Share prices in the UK house-building sector have been outperforming in the past month on the back o...
Share prices in the UK house-building sector have been outperforming in the past month on the back of an expected decrease in interest rates in 2001. From the end of September through to 3 November the FTSE construction and building material index rose by 8.27% compared to a 1.43% rise in the FTSE All Share.
Chris White, fund manager, UK income trust LeggMason Investors, says: "The performance of housebuilders on the stock market is almost perfectly correlated to interest rates; when interest rates go down, housebuilders are expected to do well."
According to White, Beazer, Barratt Development, Crest Nicholson and Bryants have all performed strongly. Housebuilding stocks have been trading on P/E ratios of four to seven times earnings, he says. Many have been experiencing double digit earnings growth in the last four to five years and dividend yields are well above the market average
"There is a realisation that the downturn in the housing market will not be as bad as people feared," he adds. "The independence of the Bank of England should mean a smoother economic cycle.
"This creates a more stable environment for cyclical stocks such as housebuilders. Interest rates are expected to go down next year and I think the market is having a run in advance of that."
White observes that a number of housebuilders are being taken over or, like Fairview Homes, going private. He thinks housebuilders are not a long-term growth sector but are undervalued investments.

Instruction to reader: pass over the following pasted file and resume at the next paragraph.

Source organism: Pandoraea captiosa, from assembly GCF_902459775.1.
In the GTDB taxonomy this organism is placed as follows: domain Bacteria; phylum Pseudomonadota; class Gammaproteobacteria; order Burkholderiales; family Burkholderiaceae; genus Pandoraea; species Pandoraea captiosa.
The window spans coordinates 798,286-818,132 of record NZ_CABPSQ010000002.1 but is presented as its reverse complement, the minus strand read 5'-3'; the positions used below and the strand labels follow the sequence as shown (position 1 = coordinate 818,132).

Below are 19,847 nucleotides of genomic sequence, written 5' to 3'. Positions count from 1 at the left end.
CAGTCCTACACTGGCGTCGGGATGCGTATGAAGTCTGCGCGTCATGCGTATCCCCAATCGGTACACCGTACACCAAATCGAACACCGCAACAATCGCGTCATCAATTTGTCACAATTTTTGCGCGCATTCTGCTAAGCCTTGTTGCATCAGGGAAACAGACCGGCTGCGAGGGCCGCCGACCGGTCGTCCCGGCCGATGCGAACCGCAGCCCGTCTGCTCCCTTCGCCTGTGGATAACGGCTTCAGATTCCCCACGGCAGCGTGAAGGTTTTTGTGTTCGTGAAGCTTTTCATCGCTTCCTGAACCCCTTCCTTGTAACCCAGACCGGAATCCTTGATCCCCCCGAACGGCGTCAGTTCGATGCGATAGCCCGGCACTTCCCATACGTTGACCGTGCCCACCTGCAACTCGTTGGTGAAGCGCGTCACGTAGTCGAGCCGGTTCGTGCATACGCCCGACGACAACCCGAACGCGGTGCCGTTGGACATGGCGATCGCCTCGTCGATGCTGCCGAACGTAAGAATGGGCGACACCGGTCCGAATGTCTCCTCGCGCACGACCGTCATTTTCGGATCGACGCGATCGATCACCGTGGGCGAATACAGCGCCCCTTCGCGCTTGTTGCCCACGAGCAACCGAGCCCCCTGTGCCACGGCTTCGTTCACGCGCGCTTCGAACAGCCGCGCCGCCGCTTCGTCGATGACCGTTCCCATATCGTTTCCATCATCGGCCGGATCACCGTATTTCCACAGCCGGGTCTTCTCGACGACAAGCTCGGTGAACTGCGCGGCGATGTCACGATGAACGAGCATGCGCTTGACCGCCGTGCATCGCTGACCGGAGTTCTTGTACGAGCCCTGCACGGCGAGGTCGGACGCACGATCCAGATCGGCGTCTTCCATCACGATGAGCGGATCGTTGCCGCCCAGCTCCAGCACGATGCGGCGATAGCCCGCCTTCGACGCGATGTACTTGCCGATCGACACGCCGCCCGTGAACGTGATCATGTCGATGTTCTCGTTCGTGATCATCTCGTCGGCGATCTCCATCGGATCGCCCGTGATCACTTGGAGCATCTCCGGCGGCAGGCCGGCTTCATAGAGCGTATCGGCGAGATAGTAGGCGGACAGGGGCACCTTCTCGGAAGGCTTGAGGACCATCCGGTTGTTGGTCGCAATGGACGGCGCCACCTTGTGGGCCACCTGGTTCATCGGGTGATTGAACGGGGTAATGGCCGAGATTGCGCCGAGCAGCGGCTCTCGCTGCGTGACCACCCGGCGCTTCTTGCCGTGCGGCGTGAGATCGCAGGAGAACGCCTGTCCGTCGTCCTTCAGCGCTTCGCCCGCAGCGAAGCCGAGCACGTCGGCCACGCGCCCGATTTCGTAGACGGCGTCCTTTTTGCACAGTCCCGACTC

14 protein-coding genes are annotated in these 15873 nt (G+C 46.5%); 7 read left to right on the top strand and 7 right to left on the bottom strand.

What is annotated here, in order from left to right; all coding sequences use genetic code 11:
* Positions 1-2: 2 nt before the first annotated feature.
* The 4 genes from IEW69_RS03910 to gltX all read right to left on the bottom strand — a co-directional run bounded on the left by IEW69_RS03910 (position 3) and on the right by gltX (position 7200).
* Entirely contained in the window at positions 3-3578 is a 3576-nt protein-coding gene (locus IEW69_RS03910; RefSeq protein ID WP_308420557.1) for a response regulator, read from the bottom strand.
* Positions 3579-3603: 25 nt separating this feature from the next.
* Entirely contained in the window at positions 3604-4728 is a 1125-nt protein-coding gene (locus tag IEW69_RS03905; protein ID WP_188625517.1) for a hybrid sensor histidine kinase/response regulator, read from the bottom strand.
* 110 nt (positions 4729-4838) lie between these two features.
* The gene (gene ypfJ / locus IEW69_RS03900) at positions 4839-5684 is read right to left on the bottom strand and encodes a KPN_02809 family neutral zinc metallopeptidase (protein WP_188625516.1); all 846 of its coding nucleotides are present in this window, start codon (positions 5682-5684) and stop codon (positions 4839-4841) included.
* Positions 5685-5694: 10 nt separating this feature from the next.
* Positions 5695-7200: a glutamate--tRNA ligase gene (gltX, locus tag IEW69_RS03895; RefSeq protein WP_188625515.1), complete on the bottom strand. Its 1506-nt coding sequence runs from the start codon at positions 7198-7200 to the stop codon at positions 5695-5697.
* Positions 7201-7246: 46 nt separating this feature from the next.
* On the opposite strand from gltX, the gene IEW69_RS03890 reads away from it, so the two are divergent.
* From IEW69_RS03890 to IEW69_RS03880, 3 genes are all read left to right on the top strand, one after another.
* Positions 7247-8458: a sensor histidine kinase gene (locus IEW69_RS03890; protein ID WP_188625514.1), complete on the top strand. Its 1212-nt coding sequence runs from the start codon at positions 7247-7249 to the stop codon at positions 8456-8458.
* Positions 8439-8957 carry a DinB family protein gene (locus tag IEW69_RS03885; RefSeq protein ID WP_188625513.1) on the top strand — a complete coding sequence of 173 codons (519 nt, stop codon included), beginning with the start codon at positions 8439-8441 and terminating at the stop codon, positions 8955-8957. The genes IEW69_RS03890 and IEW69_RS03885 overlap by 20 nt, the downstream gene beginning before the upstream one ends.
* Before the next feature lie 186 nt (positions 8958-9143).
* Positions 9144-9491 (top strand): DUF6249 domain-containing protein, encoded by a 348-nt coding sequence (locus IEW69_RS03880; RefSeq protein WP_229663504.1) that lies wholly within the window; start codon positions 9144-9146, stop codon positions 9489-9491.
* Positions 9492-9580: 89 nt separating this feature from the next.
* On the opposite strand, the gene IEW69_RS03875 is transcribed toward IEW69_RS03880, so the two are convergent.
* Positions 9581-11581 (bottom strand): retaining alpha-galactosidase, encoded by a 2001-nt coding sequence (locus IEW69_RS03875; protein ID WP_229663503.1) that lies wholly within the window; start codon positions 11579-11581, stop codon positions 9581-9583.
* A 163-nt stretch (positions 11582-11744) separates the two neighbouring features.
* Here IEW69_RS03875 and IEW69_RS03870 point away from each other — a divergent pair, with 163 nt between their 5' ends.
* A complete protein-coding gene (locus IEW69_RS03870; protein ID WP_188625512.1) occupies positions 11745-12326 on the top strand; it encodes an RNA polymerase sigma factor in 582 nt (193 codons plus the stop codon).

He feels it is unlikely that profits will grow at a rate in excess of the market over the medium term but will continue to go up in the short term.
Trevor Green, UK fund manager at Credit Suisse Asset Management says: "The sector is performing well at the moment because UK interest rates have peaked and we are looking for domestic plays on that."
Historically, the sector usually performs better in November to March but Green says share prices have already moved dramatically. The share price for Barratt Developments rose from £2.20 on 1 August to £2.85 on 1 November.
Green explains why the sector has turned now: "Decreasing interest rates and attractive valuations." But, he adds, "the sector needed a catalyst: the positive results reported in September."
Green also believes the trend will not last. "The good performance will probably be concentrated into a short time period," he says. "While Barratt's share price has increased by about 20%, nothing fundamental has happened to the company. The market will probably quieten down in the next few weeks."
Credit Suisse is very overweight in the sector. Its core holdings are in Persimmon, which Green thinks has a good long-term track record. The company has good regional exposure, playing a broad spectrum of the market and wants exposure to the whole UK market.
Green says: "The market is ahead of itself believing interest rates will come down sooner than they will. We went into the shares when they were good value but now have moved dramatically and are not so attractive. They will be significantly reduced by the end of the year."
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